Apache Hadoop and HBase Todd Lipcon email@example.com @tlipcon @cloudera August 9th, 2011
Outline Why should you care? (Intro) What is Apache Hadoop? How does it work? What is Apache HBase? Use Cases
Software Engineer at Committer and PMC member on Apache HBase, HDFS, MapReduce, and Thrift Previously: systems programming, operations, large scale data analysis I love data and data systems Introductions
Falsehood #1: Machines can be reliable… Image: MadMan the Mighty CC BY-NC-SA
Hadoop separates distributed system fault-tolerance code from application logic. Unicorns Systems Programmers Statisticians
Falsehood #2: Machines deserve identities... Image:Laughing Squid CC BY-NC-SA
Hadoop lets you interact with a cluster, not a bunch of machines. Image:Yahoo! Hadoop cluster [ OSCON ’07 ]
Falsehood #3: Your analysis fits on one machine… Image: Matthew J. Stinson CC-BY-NC
Hadoop scales linearlywith data sizeor analysis complexity. Data-parallel or compute-parallel. For example: Extensive machine learning on <100GB of image data Simple SQL queries on >100TB of clickstream data Hadoop works for both applications!
You specify map() and reduce() functions.The framework does the rest.
map() map: K₁,V₁->list K₂,V₂ Key: byte offset 193284 Value: “127.0.0.1 - frank [10/Oct/2000:13:55:36 -0700] "GET /userimage/123 HTTP/1.0" 200 2326” Key: userimage Value: 2326 bytes The map function runs on the same node as the data was stored!
Input Format Wait! HDFS is not a Key-Value store! InputFormatinterprets bytes as a Key and Value 127.0.0.1 - frank [10/Oct/2000:13:55:36 -0700] "GET /userimage/123 HTTP/1.0" 200 2326 Key: log offset 193284 Value: “127.0.0.1 - frank [10/Oct/2000:13:55:36 -0700] "GET /userimage/123 HTTP/1.0" 200 2326”
The Shuffle Each map output is assigned to a “reducer” based on its key map output is grouped andsorted by key
Putting it together... Note: not limited to just one reducer. Result set may be many TB!
Hadoop is not NoSQL(NoNoSQL? Sorry…) Hive project adds SQL support to Hadoop HiveQL (SQL dialect) compiles to a query plan Query plan executes as MapReduce jobs
Hive Example CREATE TABLE movie_rating_data ( userid INT, movieid INT, rating INT, unixtime STRING ) ROW FORMAT DELIMITED FIELDS TERMINATED BY 't‘ STORED AS TEXTFILE; LOAD DATA INPATH ‘/datasets/movielens’ INTO TABLE movie_rating_data; CREATE TABLE average_ratings AS SELECT movieid, AVG(rating) FROM movie_rating_data GROUP BY movieid;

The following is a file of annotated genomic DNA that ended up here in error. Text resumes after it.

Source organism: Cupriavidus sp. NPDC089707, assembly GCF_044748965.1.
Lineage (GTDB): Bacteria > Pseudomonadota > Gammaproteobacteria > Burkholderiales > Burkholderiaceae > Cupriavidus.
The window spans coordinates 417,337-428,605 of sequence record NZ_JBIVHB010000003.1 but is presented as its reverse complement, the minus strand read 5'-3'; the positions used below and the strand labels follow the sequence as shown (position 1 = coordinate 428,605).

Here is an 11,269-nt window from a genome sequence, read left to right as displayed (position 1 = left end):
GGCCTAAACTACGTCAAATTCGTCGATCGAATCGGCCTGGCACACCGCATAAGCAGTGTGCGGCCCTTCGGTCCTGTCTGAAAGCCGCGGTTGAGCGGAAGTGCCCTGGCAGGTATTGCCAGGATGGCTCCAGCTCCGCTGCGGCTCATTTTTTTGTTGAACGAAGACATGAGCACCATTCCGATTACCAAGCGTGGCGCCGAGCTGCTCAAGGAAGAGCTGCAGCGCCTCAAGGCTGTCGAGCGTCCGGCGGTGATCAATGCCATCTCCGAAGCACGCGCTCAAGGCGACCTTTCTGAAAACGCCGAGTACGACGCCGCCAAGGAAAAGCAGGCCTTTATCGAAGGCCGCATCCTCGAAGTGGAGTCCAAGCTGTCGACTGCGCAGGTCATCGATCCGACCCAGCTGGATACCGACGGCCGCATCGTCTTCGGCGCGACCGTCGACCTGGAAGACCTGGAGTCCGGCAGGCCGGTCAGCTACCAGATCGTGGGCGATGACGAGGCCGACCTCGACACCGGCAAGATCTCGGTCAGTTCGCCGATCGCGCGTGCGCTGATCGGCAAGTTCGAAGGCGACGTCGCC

Hadoop in the Wild(yes, it’s used in production) Yahoo! Hadoop Clusters: > 82PB, >40k machines(as of Jun ‘11) Facebook: 15TB new data per day;1200+ machines, 30PB in one cluster Twitter: >1TB per day, ~120 nodes Lots of 5-40 node clusters at companies withoutpetabytes of data (web, retail, finance, telecom, research, government)
What about real time access? MapReduce is a batch system The fastest MR job takes 15+ seconds HDFS just stores bytes, and is append-only Not about to serve data for your next web site.
Apache HBase HBase is an open source, distributed, sorted map modeled after Google’s BigTable
Open Source Apache 2.0 License Committers and contributors from diverse organizations Cloudera, Facebook, StumbleUpon, Trend Micro, etc.
Distributed Store and access data on 1-1000 commodity servers Automatic failover based on Apache ZooKeeper Linear scaling of capacity and IOPS by adding servers
Sorted Map Datastore Tables consist of rows, each of which has a primary key (row key) Each row may have any number of columns -- like a Map<byte, byte> Rows are stored in sorted order
Sorted Map Datastore(logical view as “records”) Implicit PRIMARY KEY in RDBMS terms Data is all byte in HBase Different types of data separated into different “column families” Different rows may have different sets of columns(table is sparse) Useful for *-To-Many mappings A single cell might have different values at different timestamps
Sorted Map Datastore(physical view as “cells”) info Column Family roles Column Family Sorted on disk byRow key, Col key, descending timestamp Milliseconds since unix epoch
Column Families Different sets of columns may have different properties and access patterns Configurable by column family: Block Compression (none, gzip, LZO, Snappy) Version retention policies Cache priority CFs stored separately on disk: access one without wasting IO on the other.
HBase vs other “NoSQL” Favors Strict Consistency over Availability (but availability is good in practice!) Great Hadoop integration (very efficient bulk loads, MapReduce analysis) Ordered range partitions (not hash) Automatically shards/scales (just turn on more servers, really proven at petabyte scale) Sparse column storage (not key-value)
HBase in Numbers Largest cluster: ~1000 nodes, ~1PB Most clusters: 5-20 nodes, 100GB-4TB Writes: 1-3ms, 1k-10k writes/sec per node Reads: 0-3ms cached, 10-30ms disk 10-40k reads / second / node from cache Cell size: 0-3MB preferred
HBase in Production Facebook (Messages, Analytics, operational datastore, more on the way) [see SIGMOD paper] StumbleUpon / http://su.pr Mozilla (receives crash reports) Yahoo (stores a copy of the web) Twitter (stores users and tweets for analytics) … many others
Ok, fine, what next? Get Hadoop! CDH - Cloudera’s Distribution including Apache Hadoophttp://cloudera.com/ http://hadoop.apache.org/ Try it out! (Locally, VM, or EC2) Watch free training videos onhttp://cloudera.com/